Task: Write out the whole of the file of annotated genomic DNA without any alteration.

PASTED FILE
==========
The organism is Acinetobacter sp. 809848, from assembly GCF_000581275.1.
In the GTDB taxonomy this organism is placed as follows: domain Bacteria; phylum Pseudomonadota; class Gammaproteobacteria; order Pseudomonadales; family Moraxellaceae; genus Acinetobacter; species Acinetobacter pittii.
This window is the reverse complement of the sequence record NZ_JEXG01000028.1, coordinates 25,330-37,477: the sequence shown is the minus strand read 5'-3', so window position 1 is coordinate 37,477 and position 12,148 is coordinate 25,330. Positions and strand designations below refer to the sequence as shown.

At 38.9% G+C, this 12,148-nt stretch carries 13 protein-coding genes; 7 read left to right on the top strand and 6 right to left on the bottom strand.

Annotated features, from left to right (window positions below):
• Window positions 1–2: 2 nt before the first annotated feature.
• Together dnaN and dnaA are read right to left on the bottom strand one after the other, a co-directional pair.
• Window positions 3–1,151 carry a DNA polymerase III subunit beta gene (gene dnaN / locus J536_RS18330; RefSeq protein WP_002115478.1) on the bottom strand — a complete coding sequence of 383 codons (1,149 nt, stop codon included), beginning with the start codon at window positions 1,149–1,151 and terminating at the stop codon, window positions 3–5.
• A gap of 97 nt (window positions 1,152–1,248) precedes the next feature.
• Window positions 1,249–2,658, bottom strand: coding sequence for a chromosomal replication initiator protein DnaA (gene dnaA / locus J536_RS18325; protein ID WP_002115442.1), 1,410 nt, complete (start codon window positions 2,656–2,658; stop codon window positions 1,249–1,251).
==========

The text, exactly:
The organism is Acinetobacter sp. 809848, from assembly GCF_000581275.1.
In the GTDB taxonomy this organism is placed as follows: domain Bacteria; phylum Pseudomonadota; class Gammaproteobacteria; order Pseudomonadales; family Moraxellaceae; genus Acinetobacter; species Acinetobacter pittii.
This window is the reverse complement of the sequence record NZ_JEXG01000028.1, coordinates 25,330-37,477: the sequence shown is the minus strand read 5'-3', so window position 1 is coordinate 37,477 and position 12,148 is coordinate 25,330. Positions and strand designations below refer to the sequence as shown.

At 38.9% G+C, this 12,148-nt stretch carries 13 protein-coding genes; 7 read left to right on the top strand and 6 right to left on the bottom strand.

Annotated features, from left to right (window positions below):
• Window positions 1–2: 2 nt before the first annotated feature.
• Together dnaN and dnaA are read right to left on the bottom strand one after the other, a co-directional pair.
• Window positions 3–1,151 carry a DNA polymerase III subunit beta gene (gene dnaN / locus J536_RS18330; RefSeq protein WP_002115478.1) on the bottom strand — a complete coding sequence of 383 codons (1,149 nt, stop codon included), beginning with the start codon at window positions 1,149–1,151 and terminating at the stop codon, window positions 3–5.
• A gap of 97 nt (window positions 1,152–1,248) precedes the next feature.
• Window positions 1,249–2,658, bottom strand: coding sequence for a chromosomal replication initiator protein DnaA (gene dnaA / locus J536_RS18325; protein ID WP_002115442.1), 1,410 nt, complete (start codon window positions 2,656–2,658; stop codon window positions 1,249–1,251).